Time for a miracle on the Taedong
The changes surrounding the Korean Peninsula may signal the onset of a new future.
Historic changes are taking place in the Korean Peninsula as neighboring countries begin to treat North Korea more sternly. Chinese President Xi Jinping gave the cold shoulder to Kim Jong-un’s special envoy, an unprecedented manner considering the blood-tie between the two countries. Wang Jiarui, head of the international department of the Central Committee of China’s Communist Party, described Beijing’s relationship with North Korea as “ordinary state relations” to the South Korean National Assembly delegation. More and more Chinese intellectuals are pushing Beijing to “abandon North Korea.” They even support Seoul-initiated reunification, though with some strings attached.
Washington is no longer willing to be deceived by North Korea’s “fraud” that has lasted for two decades. Special envoy Choe Ryong-hae mentioned six-party talks, but the United States doesn’t seem interested unless the North sheds its nuclear ambitions. Washington has even sent strategic bombers in a dry run over the South. U.S. presidents used to take a stance of appeasement toward the North before the elections in order not to create problems. But President Obama is free from the pressures of running for reelection in his second term, and he can address the North Korean issue seriously.
President Park Geun-hye has proposed a trust-building process, but it is highly likely that it is a mere theoretical gesture. It would be difficult for the process to operate as a real policy, and Park would not pursue it blindly. She has responded firmly to North Korea’s provocations and unilateral shutdown of the Kaesong Industrial Complex. She seems to have quickly grasped the essence of the North Korean issue. Park is very cautious and would at least not make the mistake of being dragged around by Pyongyang like Kim Dae-jung or Roh Moo-hyun.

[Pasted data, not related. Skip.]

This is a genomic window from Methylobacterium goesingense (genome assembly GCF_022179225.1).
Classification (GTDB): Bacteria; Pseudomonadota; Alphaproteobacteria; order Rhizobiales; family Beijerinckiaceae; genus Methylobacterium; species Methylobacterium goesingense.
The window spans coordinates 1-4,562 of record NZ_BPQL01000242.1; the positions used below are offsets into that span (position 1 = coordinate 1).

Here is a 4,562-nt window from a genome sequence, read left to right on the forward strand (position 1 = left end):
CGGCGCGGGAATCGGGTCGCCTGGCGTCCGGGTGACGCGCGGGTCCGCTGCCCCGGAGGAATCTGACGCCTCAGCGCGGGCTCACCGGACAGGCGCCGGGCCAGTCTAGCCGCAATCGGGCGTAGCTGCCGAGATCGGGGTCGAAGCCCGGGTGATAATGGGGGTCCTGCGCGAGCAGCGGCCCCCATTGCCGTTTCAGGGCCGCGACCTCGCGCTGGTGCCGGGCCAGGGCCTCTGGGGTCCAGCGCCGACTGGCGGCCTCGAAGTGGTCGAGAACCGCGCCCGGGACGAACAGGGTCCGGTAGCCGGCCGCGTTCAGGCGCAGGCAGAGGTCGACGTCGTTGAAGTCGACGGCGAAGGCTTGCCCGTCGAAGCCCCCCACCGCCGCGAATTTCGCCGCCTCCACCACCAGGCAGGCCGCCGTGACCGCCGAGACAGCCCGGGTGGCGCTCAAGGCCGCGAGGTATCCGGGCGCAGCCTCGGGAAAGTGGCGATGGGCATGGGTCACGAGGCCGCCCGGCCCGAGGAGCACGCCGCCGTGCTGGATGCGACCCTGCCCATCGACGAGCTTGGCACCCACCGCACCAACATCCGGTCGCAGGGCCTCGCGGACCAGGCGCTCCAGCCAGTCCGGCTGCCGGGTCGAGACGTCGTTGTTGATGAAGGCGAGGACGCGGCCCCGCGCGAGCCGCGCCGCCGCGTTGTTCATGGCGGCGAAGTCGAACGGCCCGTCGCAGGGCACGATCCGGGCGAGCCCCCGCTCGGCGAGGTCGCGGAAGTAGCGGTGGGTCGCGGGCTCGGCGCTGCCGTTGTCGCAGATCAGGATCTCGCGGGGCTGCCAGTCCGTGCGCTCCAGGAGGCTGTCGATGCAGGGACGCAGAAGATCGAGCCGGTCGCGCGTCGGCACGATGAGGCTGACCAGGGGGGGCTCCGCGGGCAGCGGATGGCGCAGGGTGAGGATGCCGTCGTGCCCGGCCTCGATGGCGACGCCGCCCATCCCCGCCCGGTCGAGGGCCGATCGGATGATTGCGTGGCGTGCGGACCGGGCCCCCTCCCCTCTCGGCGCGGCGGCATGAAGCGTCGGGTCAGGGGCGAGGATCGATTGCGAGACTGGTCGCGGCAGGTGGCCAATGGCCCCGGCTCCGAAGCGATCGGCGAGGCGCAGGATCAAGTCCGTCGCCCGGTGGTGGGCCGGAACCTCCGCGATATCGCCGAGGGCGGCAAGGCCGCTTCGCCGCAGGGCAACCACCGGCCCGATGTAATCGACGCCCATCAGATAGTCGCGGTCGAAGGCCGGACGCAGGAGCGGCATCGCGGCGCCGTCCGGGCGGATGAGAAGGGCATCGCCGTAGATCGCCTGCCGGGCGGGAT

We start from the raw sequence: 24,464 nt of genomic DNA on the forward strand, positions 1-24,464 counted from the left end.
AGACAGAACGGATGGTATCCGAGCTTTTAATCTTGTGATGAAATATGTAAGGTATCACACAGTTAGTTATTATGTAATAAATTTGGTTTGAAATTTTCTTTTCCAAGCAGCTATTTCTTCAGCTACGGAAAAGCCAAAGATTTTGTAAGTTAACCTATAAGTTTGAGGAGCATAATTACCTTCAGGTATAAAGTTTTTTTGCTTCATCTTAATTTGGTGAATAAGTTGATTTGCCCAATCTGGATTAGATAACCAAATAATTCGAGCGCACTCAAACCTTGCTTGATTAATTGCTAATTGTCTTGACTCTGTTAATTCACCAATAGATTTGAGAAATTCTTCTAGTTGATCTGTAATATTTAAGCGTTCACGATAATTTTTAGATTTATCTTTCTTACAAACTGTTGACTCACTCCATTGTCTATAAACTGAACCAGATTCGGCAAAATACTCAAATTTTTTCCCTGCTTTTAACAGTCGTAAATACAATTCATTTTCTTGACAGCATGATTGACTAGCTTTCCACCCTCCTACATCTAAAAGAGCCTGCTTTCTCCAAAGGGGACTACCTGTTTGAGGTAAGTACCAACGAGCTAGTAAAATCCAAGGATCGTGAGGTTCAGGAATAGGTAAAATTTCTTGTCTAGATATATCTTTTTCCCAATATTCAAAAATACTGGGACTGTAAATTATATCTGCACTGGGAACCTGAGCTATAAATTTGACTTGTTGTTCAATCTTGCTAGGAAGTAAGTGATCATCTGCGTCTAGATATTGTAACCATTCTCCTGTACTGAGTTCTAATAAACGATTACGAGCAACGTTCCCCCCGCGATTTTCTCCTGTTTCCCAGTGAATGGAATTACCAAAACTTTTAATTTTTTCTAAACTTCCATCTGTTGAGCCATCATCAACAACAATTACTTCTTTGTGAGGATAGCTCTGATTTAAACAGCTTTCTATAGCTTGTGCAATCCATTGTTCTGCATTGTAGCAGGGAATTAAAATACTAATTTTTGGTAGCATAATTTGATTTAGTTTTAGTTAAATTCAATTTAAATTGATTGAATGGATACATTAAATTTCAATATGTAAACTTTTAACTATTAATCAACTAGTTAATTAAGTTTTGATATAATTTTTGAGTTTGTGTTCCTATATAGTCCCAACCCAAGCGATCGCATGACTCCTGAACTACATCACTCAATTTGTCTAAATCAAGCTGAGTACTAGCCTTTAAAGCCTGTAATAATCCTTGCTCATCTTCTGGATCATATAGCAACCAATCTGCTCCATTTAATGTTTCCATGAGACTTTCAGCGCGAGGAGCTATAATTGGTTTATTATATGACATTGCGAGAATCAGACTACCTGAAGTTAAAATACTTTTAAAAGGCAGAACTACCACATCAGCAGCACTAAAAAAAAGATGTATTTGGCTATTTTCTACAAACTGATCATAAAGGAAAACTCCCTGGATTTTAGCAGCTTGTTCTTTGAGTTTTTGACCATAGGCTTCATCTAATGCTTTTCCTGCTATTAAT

The changes surrounding the Korean Peninsula may signal the onset of a new future. This year marks the 68th anniversary of the division, and we have experienced enough suffering over time. The war and provocation by the North resulted in numerous deaths. What were the sacrifices for? The most tragic polarization in the history of the mankind is in progress on the peninsula. The nine young North Koreans who were recently repatriated were so tiny. Their ages range between 15 and 23, but they looked like middle school boys of the South. North Korean people have been malnourished for too long. The average height of young North Koreans is more than 10 centimeters (4 inches) shorter than their South Korean peers. Some 100,000 people are confined in concentration camps. We cannot let such tragedy continue. There must be a reform.
In modern history, there have been two industrial miracles named after rivers: “The Miracle on the Rhine” of Germany and “the Miracle on the Han” of South Korea. The Rhine River originates in the Swiss Alps, flows through Germany and into the North Sea. In 1945, West Germany found itself amid the devastation of World War II and rebuilt its economy from the ruins. Between 1950 and 1973, the West German economy grew by an average of 5.9 percent annually. Unified Germany is set to create yet another economic miracle today.
The Taedong River flows through North Korea, originating from the Hantaeryong in the Nangrim Mountain Range and travelling 450 kilometers (280 miles) through Pyongyang and into the West Sea. The river is wide and has plenty of water, which made Goguryeo’s glorious civilization possible. The beautiful river flows along the Moran Peak of Mount Kumsu and willow-lined islands, around the Rungra Island and by the Juche Monument. Young men and women of the North like to walk on the river bank.
However, we can find other things on the river, such as signs of the North Korean people struggling with the hardship of living, the screams of those in concentration camps and the anxiety of the peninsula over nuclear development.
Now, the river needs to change. President Lee Myung-bak developed four rivers in the South and President Park should develop the Taedong River in the North. The thick layer of sediment of the past needs to be dredged to let the water of a new civilization flow.
Park Geun-hye’s father made the Miracle on the Han River possible. In her inauguration speech, Park pledged to challenge the second miracle of the Han River. Economic revival is urgent, but she must not forget the Taedong River. It is just as important as the Han River, and it is calling Park Geun-hye.
*The author is an editorial writer of the JoongAng Ilbo.
by Kim Jin